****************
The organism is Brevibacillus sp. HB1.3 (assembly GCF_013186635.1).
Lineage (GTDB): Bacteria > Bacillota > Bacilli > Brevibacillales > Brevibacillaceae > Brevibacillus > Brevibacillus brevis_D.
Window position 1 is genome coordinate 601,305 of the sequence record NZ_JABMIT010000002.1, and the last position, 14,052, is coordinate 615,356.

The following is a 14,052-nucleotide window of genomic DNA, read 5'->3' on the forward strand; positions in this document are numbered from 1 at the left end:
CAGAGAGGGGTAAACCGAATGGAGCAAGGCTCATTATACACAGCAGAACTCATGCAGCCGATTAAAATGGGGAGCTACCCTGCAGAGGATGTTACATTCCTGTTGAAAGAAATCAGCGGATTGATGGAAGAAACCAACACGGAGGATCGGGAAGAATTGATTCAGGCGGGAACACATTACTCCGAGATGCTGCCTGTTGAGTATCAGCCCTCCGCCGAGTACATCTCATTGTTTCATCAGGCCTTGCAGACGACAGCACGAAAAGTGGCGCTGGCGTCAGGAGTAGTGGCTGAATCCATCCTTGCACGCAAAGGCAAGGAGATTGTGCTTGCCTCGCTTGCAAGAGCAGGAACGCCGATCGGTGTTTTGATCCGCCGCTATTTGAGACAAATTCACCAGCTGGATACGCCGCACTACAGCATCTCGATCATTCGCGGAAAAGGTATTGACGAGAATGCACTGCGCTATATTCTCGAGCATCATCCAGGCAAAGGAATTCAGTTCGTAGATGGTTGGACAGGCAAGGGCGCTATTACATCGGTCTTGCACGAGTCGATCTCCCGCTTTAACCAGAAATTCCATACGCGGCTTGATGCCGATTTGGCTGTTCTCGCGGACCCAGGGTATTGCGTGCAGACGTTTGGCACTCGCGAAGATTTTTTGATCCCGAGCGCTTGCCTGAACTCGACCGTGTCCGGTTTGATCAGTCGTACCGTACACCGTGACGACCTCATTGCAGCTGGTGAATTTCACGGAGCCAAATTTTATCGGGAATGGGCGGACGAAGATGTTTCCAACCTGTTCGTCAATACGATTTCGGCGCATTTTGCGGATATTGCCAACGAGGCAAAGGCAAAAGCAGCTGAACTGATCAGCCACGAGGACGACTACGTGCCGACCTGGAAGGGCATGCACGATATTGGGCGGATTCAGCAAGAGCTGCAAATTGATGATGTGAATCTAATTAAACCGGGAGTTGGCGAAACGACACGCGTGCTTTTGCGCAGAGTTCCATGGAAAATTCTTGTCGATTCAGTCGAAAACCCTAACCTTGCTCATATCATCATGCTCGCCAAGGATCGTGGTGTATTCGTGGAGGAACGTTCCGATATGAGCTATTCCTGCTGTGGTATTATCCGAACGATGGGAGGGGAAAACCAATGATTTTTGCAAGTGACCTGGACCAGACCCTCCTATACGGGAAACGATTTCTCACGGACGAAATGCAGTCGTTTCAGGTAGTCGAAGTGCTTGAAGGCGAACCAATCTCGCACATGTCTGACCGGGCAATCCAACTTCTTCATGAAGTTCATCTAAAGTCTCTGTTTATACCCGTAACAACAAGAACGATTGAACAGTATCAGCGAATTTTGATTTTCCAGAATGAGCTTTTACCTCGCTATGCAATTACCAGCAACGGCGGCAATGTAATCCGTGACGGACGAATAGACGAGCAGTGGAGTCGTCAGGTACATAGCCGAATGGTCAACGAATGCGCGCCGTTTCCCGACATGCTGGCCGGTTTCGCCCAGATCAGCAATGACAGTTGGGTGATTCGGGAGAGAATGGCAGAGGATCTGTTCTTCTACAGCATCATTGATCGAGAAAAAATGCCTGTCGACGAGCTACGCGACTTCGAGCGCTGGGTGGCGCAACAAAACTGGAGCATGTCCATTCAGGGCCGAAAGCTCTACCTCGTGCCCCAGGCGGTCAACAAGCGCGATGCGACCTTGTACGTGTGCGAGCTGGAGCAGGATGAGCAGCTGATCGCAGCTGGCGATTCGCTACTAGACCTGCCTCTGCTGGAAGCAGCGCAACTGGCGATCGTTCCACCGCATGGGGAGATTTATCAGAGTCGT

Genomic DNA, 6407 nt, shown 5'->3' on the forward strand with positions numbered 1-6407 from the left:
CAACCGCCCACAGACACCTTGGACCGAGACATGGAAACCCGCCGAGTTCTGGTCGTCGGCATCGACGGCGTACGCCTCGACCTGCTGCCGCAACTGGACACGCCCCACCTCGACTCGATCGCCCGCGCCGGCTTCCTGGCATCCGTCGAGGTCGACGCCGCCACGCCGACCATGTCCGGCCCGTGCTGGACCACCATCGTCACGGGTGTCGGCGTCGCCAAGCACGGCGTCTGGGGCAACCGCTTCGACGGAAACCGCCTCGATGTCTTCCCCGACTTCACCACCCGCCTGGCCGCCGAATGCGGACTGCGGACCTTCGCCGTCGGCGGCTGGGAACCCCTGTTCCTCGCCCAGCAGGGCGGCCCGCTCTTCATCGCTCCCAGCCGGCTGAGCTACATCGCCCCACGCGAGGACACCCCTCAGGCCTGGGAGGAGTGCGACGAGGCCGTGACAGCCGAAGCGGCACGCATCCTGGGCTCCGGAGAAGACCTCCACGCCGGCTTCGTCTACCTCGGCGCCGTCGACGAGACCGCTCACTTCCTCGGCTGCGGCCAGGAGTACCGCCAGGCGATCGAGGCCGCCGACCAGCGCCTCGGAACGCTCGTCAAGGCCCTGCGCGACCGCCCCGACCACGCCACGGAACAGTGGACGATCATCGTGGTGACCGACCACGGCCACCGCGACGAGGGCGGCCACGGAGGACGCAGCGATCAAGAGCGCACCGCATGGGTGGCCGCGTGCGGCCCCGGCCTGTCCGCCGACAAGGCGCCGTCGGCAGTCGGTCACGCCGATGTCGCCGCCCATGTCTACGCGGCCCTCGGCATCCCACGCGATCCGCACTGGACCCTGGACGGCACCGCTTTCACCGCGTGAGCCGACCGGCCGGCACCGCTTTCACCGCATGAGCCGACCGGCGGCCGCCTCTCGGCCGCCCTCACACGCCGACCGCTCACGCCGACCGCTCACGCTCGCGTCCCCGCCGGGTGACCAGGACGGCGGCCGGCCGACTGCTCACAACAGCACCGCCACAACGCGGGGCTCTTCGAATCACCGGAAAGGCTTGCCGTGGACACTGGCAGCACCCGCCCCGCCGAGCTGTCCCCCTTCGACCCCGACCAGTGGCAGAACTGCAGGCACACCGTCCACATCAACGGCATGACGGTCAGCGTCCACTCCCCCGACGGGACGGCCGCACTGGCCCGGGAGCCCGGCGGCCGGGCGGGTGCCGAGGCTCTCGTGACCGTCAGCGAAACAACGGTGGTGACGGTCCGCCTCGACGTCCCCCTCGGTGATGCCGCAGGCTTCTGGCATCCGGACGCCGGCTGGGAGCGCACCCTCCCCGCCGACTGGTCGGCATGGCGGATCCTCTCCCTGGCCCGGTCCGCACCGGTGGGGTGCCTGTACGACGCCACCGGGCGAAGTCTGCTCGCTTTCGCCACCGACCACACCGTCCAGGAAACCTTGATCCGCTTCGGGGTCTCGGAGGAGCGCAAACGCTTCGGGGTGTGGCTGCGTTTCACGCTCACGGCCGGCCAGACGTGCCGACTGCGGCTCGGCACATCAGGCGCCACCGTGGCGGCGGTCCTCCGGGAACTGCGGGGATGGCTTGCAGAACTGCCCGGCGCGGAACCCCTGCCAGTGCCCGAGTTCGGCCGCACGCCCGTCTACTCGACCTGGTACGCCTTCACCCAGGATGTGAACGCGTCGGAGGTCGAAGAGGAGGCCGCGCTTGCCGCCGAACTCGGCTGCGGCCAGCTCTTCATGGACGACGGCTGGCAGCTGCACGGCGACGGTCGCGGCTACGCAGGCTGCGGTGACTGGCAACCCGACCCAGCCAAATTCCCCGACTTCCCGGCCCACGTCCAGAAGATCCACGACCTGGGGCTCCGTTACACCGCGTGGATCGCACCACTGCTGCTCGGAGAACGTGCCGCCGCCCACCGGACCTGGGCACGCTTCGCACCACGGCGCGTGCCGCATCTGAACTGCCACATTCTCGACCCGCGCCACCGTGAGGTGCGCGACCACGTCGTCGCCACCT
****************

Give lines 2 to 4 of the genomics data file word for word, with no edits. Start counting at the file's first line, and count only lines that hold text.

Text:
Lineage (GTDB): Bacteria > Bacillota > Bacilli > Brevibacillales > Brevibacillaceae > Brevibacillus > Brevibacillus brevis_D.
Window position 1 is genome coordinate 601,305 of the sequence record NZ_JABMIT010000002.1, and the last position, 14,052, is coordinate 615,356.

The following is a 14,052-nucleotide window of genomic DNA, read 5'->3' on the forward strand; positions in this document are numbered from 1 at the left end: